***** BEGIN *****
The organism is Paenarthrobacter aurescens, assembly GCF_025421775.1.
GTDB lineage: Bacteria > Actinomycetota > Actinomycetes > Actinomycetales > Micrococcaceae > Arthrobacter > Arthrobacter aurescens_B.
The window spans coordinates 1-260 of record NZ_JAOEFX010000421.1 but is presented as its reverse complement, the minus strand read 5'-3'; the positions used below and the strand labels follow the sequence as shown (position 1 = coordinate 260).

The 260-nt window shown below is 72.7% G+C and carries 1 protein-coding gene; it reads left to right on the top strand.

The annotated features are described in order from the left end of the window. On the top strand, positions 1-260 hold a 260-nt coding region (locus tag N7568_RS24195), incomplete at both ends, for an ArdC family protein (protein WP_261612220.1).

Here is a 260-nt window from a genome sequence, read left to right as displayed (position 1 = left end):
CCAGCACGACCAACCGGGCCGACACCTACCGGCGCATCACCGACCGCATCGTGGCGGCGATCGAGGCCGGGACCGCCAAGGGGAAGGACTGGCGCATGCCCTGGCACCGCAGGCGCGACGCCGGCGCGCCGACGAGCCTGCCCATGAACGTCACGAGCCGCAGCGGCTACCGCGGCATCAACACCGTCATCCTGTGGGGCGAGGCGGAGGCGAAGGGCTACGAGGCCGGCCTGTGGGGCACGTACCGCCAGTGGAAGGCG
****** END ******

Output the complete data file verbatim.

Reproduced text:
The organism is Paenarthrobacter aurescens, assembly GCF_025421775.1.
GTDB lineage: Bacteria > Actinomycetota > Actinomycetes > Actinomycetales > Micrococcaceae > Arthrobacter > Arthrobacter aurescens_B.
The window spans coordinates 1-260 of record NZ_JAOEFX010000421.1 but is presented as its reverse complement, the minus strand read 5'-3'; the positions used below and the strand labels follow the sequence as shown (position 1 = coordinate 260).

The 260-nt window shown below is 72.7% G+C and carries 1 protein-coding gene; it reads left to right on the top strand.

The annotated features are described in order from the left end of the window. On the top strand, positions 1-260 hold a 260-nt coding region (locus tag N7568_RS24195), incomplete at both ends, for an ArdC family protein (protein WP_261612220.1).

Here is a 260-nt window from a genome sequence, read left to right as displayed (position 1 = left end):
CCAGCACGACCAACCGGGCCGACACCTACCGGCGCATCACCGACCGCATCGTGGCGGCGATCGAGGCCGGGACCGCCAAGGGGAAGGACTGGCGCATGCCCTGGCACCGCAGGCGCGACGCCGGCGCGCCGACGAGCCTGCCCATGAACGTCACGAGCCGCAGCGGCTACCGCGGCATCAACACCGTCATCCTGTGGGGCGAGGCGGAGGCGAAGGGCTACGAGGCCGGCCTGTGGGGCACGTACCGCCAGTGGAAGGCG